5. The slow-down of the new century
The 1990s were both the time of freedom and the time of profit. People who wanted to learn English kept knocking on my door, and it was easy to get a position as a teacher in any state or private school. Being young and naive, I thought that this would continue forever.
The Polish people in general expected miracles and after a decade of working very hard in unstable conditions they were simply tired. Many of them were disappointed, many lost their jobs, many didn’t want to accept the basic fact that the reality got different and it would stay different. I think that the best example will be the situation in the diesel engine factory in which both my parents worked.
The factory employed thousand of people in a town which had around 20,000 inhabitants, and it went through turbulent times at the beginning of the 1990s. There was the inflation, there was the introduction of new taxes – the income tax and VAT were most hated words – so everybody was afraid. What was going to happen next week? What was going to happen next month? What was going to happen to the factory? What was going to happen to us?
It turned out that the Koreans happened. One of the Korean chaebols, Daewoo, took over the factory in the mid-90s. The Koreans tried to introduce the type of work culture which they had in South Korea, but they simply overlooked the fact that Polish people were poor learners and masters of passive resistance. The Koreans had problems with communication: they wanted too much, too fast, but they didn’t understand the local culture. The Polish management of the factory were happy to sign fat contracts with golden parachutes; even the then-retired (!) CEO came back and offered his services which were eagerly accepted.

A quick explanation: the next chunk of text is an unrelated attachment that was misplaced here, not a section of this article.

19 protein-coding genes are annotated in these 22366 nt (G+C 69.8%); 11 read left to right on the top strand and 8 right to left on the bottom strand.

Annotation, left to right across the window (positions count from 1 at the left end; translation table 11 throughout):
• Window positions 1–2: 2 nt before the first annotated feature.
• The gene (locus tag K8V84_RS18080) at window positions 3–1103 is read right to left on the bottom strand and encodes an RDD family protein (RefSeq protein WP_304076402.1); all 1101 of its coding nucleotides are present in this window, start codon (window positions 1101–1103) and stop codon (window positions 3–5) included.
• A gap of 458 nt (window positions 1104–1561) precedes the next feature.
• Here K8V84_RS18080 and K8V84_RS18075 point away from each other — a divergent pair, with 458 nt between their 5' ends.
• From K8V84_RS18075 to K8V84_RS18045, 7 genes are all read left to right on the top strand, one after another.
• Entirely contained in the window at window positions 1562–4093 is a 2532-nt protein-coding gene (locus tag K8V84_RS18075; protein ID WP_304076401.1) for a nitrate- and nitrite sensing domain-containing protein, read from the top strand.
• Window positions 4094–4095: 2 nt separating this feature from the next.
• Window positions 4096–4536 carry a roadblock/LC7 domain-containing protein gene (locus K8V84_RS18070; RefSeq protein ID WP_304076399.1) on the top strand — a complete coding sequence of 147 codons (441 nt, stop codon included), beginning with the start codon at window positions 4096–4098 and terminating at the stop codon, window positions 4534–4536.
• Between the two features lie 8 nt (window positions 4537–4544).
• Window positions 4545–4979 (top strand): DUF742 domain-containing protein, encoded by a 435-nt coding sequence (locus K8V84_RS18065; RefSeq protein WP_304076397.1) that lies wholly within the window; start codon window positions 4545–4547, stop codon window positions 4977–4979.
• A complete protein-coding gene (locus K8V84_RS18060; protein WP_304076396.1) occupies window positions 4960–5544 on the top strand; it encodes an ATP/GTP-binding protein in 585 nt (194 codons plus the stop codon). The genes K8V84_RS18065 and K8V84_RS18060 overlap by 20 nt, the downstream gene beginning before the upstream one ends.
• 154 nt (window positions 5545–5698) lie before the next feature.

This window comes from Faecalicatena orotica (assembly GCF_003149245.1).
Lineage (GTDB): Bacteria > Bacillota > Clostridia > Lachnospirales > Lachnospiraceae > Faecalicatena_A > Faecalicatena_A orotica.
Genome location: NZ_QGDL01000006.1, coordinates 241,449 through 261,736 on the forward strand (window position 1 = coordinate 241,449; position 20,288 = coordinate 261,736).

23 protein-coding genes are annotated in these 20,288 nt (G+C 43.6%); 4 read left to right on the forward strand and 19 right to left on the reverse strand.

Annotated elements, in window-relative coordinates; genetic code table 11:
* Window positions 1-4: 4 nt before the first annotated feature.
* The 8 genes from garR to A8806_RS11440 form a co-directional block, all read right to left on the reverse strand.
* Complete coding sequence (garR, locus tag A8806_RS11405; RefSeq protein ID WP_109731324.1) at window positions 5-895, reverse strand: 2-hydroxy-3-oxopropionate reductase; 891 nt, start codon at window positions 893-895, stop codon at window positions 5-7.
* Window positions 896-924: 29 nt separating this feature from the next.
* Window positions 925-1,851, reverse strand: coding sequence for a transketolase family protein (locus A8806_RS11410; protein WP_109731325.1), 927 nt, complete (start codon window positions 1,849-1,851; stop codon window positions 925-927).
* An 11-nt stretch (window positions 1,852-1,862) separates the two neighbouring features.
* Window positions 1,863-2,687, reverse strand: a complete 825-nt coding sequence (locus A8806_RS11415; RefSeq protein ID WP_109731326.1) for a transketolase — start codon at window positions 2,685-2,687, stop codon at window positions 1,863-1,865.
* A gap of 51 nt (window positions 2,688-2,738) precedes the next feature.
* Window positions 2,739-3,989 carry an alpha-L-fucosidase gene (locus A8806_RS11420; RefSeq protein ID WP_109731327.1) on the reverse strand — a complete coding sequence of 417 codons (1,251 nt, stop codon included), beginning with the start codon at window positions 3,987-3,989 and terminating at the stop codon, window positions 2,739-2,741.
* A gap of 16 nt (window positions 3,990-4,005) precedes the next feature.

Although the Koreans tried very hard to restructure the factory, they constantly struggled. However, this would still be not enough to make the company bankrupt. What actually happened was a result of overoptimistic assumptions and poor implementations. Daewoo acquired another Polish car plant which produced vans. Their strategy was to keep prices low in order to attract customers and the engines for the vans had to have constant prices. They bought thousands of diesel units from the Andrychów factory which had problems with keeping the costs down, and in this way they intentionally – or more probably unintentionally – subsidised the van factory. The diesel engine factory literally bled to death, although this bleeding was not red but green in colour.
The factory went bankrupt and so did hundreds of families in Andrychów. It is no wonder that people were happy to embrace the so-called post-communists. We had a leftist majority in our parliament, we had a leftist government, and of course a leftist president. The economy slowed downed, and the government decided that it had to offer some kind of protection to the people. They introduced the programme of early pensions which they called ‘bridge’ pensions. It worked like this: when you met certain conditions like having been employed for a number of years, you were entitled to early retirement and the government paid you some percentage of your future pension. When you reached your proper retirement age, you started receiving your full pension.
You can now put the pieces of the puzzle together. There were millions of people who were disappointed with ‘capitalism’. These people were scared because they saw factories being closed down. In 1989 they were forty or fifty years old, which meant that they were already too old to enjoy change, and a decade later they were even older. So these people loved the way out which the leftist government offered. Tens of thousands were laid off every year and they were more than delighted to accept a small but steady monthly income. And that is the reason why Poland has the highest rate of pensioners and people with disabilities in Europe.
This solution did for the economy the same thing which a plank does when it is driven through a vampire’s heart. In order to pay billions to early pensioners, the government had to raise taxes. Raising taxes slowed the economy even more and the vicious circled started to spin faster and faster: now, there are fewer people to pay taxes, so they have to be taxed more heavily. More and more young people keep emigrating to the UK, Ireland, Germany, Holland or wherever they perceive a safe harbour. Our national debt is sky-rocketing and nobody has the courage to say: ‘Sorry guys, we have to start paying our debts off. There will be no more money for you.’